The development of speed

Speed ​​is defined as the distance traveled per unit of time, whereas multidimensional speed can be defined as a series of complex movements in the shortest possible amount of time. More specifically, it is the ability to change the direction or orientation of the body based on internal and external information, without significant loss of speed.

Different types of speed:

Speed ​​of action: act as quickly and efficiently as possible in the game, thanks to technical and tactical abilities and physical condition.

Action speed with a ball : Run at maximum action speed with a ball, as well as perform speed movements without a ball.

Reaction speed : responding quickly to an unanticipated action

Decision speed: react as quickly as possible to make an effective decision when faced with the multitude of possibilities.

Anticipation speed: based on real experience and knowledge, enable the actions of opponents or teammates and the progression of the game.

Perceptual speed: assimilate, analyze and quickly use information concerning the evolution of the game via the senses (vision and hearing)

Mental speed: quickly analyze (capacity of perception and anticipation) a game situation and react quickly with effective action or “quick decisions”.


The Determining Factors of Speed

High running speed not only requires good speed factors, but also strength, physical qualities, coordination, technical qualities and running economy, among other things.

  1. Reaction speed: React as quickly as possible to the given signal
  2. Acceleration ability: The most important ability of a sprinter in full acceleration, linked to leg strength, and horizontal and vertical jumping.
  3. Strength training: Strength training aims to improve speed, particularly explosive and plyometric strength.
  4. From a biomechanical point of view: it is an alactic activity of the functioning of anaerobic metabolism which uses phosphate compounds (ATP, CP) creating energy.

Systemic speed analysis

Mathematical and mechanical elements

Power = force X speed.

Speed ​​= Distance / time

Force = mass x acceleration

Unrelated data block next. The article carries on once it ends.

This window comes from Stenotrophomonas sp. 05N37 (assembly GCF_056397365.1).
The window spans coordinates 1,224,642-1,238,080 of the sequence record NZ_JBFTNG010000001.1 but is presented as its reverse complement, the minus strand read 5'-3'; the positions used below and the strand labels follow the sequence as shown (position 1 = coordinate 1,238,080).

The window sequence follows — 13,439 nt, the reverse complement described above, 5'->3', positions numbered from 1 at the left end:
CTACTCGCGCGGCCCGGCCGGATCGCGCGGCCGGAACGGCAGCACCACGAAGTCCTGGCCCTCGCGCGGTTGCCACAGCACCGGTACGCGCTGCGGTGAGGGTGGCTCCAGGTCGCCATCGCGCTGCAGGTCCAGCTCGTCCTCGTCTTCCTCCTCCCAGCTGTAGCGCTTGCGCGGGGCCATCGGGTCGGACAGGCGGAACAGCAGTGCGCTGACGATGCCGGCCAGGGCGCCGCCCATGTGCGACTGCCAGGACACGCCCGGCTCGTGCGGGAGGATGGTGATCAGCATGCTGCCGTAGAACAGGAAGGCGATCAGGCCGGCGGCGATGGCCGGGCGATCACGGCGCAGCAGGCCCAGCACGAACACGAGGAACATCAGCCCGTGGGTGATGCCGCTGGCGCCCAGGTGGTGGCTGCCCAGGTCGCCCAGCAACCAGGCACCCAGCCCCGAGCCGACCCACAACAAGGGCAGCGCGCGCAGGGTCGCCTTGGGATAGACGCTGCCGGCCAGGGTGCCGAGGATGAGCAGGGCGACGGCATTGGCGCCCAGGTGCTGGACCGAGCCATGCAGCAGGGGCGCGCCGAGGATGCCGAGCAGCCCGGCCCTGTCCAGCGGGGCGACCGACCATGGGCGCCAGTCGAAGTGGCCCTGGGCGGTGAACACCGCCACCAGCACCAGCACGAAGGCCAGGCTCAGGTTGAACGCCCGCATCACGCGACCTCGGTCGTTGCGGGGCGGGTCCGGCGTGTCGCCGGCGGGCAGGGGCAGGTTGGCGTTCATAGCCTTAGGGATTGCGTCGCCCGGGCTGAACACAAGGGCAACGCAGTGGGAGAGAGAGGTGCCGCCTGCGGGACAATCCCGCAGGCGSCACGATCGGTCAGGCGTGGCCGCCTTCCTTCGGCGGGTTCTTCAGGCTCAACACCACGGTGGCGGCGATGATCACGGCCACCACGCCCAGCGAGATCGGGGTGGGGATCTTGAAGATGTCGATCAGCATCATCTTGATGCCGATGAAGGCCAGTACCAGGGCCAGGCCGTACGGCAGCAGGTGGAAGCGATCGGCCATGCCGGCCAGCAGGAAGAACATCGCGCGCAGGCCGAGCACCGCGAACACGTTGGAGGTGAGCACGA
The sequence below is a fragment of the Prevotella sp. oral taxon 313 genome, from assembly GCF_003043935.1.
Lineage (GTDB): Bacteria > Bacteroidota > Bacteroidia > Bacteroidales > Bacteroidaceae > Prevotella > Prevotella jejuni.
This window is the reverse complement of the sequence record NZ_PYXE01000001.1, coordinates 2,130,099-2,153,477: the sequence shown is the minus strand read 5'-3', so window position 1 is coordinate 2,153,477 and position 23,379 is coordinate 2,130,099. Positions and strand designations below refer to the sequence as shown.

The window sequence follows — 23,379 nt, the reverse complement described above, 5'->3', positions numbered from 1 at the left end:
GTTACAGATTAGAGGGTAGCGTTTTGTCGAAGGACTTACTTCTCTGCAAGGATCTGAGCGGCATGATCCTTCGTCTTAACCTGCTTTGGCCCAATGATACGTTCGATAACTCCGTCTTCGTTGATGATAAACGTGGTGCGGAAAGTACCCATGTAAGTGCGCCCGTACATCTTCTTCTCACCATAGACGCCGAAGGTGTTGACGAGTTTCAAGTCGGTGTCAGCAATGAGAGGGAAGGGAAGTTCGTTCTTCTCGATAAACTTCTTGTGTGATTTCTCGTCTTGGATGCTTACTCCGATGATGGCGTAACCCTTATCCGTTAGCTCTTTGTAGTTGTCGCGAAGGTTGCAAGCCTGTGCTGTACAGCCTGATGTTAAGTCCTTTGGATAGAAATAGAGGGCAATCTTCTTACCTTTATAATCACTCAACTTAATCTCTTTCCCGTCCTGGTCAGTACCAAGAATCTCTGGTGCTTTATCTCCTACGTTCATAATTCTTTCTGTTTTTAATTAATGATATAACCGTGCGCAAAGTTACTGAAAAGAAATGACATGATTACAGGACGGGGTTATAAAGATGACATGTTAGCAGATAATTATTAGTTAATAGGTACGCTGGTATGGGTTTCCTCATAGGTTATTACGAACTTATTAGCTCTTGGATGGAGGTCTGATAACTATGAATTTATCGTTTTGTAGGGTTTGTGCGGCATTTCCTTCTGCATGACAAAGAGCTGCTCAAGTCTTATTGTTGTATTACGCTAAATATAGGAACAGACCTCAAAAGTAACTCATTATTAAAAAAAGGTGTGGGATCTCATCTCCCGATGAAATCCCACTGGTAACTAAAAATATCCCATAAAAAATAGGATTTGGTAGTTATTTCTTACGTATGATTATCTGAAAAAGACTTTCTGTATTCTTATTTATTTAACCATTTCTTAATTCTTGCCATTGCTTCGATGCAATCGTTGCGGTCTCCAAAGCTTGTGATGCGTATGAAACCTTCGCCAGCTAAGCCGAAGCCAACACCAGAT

Work = Power X Time

Bioenergetic Activities

Maximum running intensity causes a rapid breakdown of creatine phosphate (CP) compounds and a drop in speed at the same time. CP reserves are replenished very quickly because they are essential for the re-synthesis of ATP.

Sex and Age: Baseline speed is the factor of physical performance that reduces and increases with age; this is mainly due to age-related loss of strength and deterioration of coordination skills

Nerve transmission velocity : Athletes practicing force velocity or developing force types for specific disciplines have decreased or increased nerve transmissions depending on the type of fibers involved, particularly type 2 fibers.

Elasticity, Extensibility and Muscle Relaxation : If the elasticity, extensibility and relaxation capacities are insufficient, it will reduce the amplitude and deteriorate coordination

About warm-ups: the temperature increases in the muscles. The temperature must be optimal, slow, progressive.

Exhaustion or Fatigue: Fatigue causes a greater reduction in energy reserves and greater acidity in the muscles. Maximum speed cannot be achieved in a state of fatigue because the control processes of the central nervous system are affected and cannot provide the coordination necessary to develop high speed.

Neuromuscular adaptations

  • mainly depends on the coordination ability, such as the neuro-regulation process - muscle
  • increases fibers (type 2, large FT muscle fibers)
  • increases the rate of strength development
  • improves nerve conductivity
  • increases and improves the use and engagement of motor units 2 (spatial and temporal)
  • improves muscle synchronization
  • slows down Renshaw cells which contributes to coordination
  • increases stretch/shorten cycle

Impact of Speed ​​training

  • The distribution of muscle fibers and the structure of innervation are genetically determined. 2 types of fibers contained in the muscles show that the proportion of fibers responsible for rapid contraction has a direct positive impact on motor speed. Born sprinters have a higher percentage of 2 fibers.

  • Targeted speed or strength training can increase the cross-sectional area of ​​FT type B muscle fibers, which are essential for speed.

  • Training for children, including speed training: Stimuli created early on as fun have a big impact on the child's speed level and strength rate.

Speed ​​training

  • These short-term effects are thought to be the result of changes in neural factors. Studies have shown that short-term resistance training can increase force production in the absence of hypertrophy.
  • Although the neural factors are not very well defined, these early strength gains are attributed to an increase in peak muscle activation level.
  • High speed training with low loads is linked to the ability to quickly produce force, and this ability is involved in daily activities as well as in athletic sports.
  • High speed exercises result in specific high speed adaptations and should be used to try to improve high speed movements.
  • Furthermore, short duration training is very effective in developing high adaptability of neural factors, which increases performance in the absence of muscle hypertrophy.

François Ferré, trainer of the SSCS Training team for the Physical Trainer Diploma

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